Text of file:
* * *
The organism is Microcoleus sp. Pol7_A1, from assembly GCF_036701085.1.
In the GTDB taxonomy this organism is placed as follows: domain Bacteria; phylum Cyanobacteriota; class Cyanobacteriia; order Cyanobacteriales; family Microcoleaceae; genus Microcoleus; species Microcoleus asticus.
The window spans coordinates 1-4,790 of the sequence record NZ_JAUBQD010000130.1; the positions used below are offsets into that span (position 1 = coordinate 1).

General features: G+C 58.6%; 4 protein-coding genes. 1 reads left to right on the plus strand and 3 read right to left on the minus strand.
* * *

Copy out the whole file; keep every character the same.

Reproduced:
The organism is Microcoleus sp. Pol7_A1, from assembly GCF_036701085.1.
In the GTDB taxonomy this organism is placed as follows: domain Bacteria; phylum Cyanobacteriota; class Cyanobacteriia; order Cyanobacteriales; family Microcoleaceae; genus Microcoleus; species Microcoleus asticus.
The window spans coordinates 1-4,790 of the sequence record NZ_JAUBQD010000130.1; the positions used below are offsets into that span (position 1 = coordinate 1).

General features: G+C 58.6%; 4 protein-coding genes. 1 reads left to right on the plus strand and 3 read right to left on the minus strand.